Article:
The Alien Enemies Act of 1798

The Alien Enemies Act of 1798 was signed into law by President John Adams during the nation's 5th Congressional Session. Fear of war with France drove the legislation, much as fear of the Axis nations shaped the legal landscape during World War II. Designed to protect the nation against immigrants deemed hostile or dangerous, the Alien Enemies Act allowed the President to imprison and deport foreign residents. In effect, it created barriers to naturalization for non-citizens and allowed the President to retroactively revoke citizenship for natives of hostile nations. Nearly 150 years later, President Franklin Delano Roosevelt issued three presidential proclamations that were heavily influenced by the Alien Enemies Act.

Presidential Proclamations 2525, 2526, and 2527

Pursuant to The Alien Enemies Act of 1798, President Roosevelt issued three proclamations: 2525, 2526, and 2527. Issuing these statements was an expedient way to take action against Japanese, German, and Italian civilians who, following the attack on Pearl Harbor, were seen as potentially dangerous to the safety and security of the nation. These proclamations defined immigrants from hostile nations -- namely Japan, Germany, and Italy -- as alien enemies, and prescribed regulations for their conduct and control. Branded as a threat to the public interest, these enemy aliens -- even naturalized citizens -- could be detained or deported. On February 19, 1942, President Roosevelt issued Executive Order 9066, which authorized the Secretary of War to establish and maintain military control zones as a necessary step in carrying out the internment of the targeted immigrant groups.

Joint Resolution Declaring War with Germany

On December 11, 1941, the United States Congress passed a Joint Resolution, pictured here, formally declaring a state of war with Germany. The declaration came four days after the attack on Pearl Harbor and three days after President Roosevelt proclaimed those of Japanese, German, and Italian heritage to be enemy aliens. In the famous speech that Roosevelt delivered just one day after the attacks on Pearl Harbor, he declared December 7, 1941 as "a date that will live in infamy." He also made public the nation's intent to enter the war with assurances that "this form of treachery shall never endanger us again." In just thirty-three minutes, with the stroke of a pen, the House and Senate unanimously declared war. Nationalist pride swelled throughout the country, and suspicion of foreigners, particularly those of Japanese and German descent, reached a new high. Thanks to Executive Order 9066, actions to evacuate and imprison Japanese civilians were taken without delay. Germans and Italians were targeted soon after, resulting in mass incarceration and rampant xenophobia.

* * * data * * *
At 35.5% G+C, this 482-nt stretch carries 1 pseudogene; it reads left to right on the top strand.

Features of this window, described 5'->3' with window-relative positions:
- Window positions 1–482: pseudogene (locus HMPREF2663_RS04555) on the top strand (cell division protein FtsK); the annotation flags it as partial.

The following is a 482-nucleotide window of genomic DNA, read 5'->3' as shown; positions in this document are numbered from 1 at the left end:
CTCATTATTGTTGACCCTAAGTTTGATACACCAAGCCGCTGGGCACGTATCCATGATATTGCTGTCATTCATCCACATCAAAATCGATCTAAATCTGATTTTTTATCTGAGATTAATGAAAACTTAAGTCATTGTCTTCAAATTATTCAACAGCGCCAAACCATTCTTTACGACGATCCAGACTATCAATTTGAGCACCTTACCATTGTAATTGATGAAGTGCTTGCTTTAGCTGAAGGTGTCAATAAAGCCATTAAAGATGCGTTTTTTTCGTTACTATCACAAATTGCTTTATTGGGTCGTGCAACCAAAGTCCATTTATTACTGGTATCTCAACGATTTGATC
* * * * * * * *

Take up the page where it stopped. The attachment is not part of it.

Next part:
Korematsu v. United States

According to Civilian Exclusion Order No. 34, all people of Japanese heritage were ordered to leave their homes and report to designated assembly centers where government officials would process them for relocation to internment centers all along the west coast. Fred Korematsu, an American-born citizen of Japanese heritage, defied the order by refusing to abandon his home in San Leandro, Calilfornia. As a result, he was arrested and convicted of evading internment, a conviction that he appealed all the way to the Supreme Court. Mr. Korematsu felt strongly that being expelled from his home and relocated to an internment facility was unconstitutional and a violation of his Fifth Amendment rights. The Supreme Court disagreed. A 6-3 majority on the court upheld his conviction and cited the nation's security as a greater concern than the Constitution's promise of equal rights.  

Presidential Proclamation 2655

In the interest of national defense and public safety, Harry S. Truman issued Presidential Proclamation 2655 on July 14, 1945. This statement prescribed regulations "necessary and supplemental" to those previously established by President Roosevelt's proclamations, which declared Japanese, German, and Italian immigrants to be alien enemies. Proclamation 2655 extended this definition to include "all alien enemies now or hereinafter interned within the continental limits of the United States" and deemed them "dangerous to the public peace and safety" of the nation. As such, those interned in the camps, whose assumed loyalty to enemy governments was considered threatening and traitorous, could be removed from the United States by order of the Attorney General  and required to depart from American soil. Removal letters like the one pictured here were issued to those who were ordered to depart.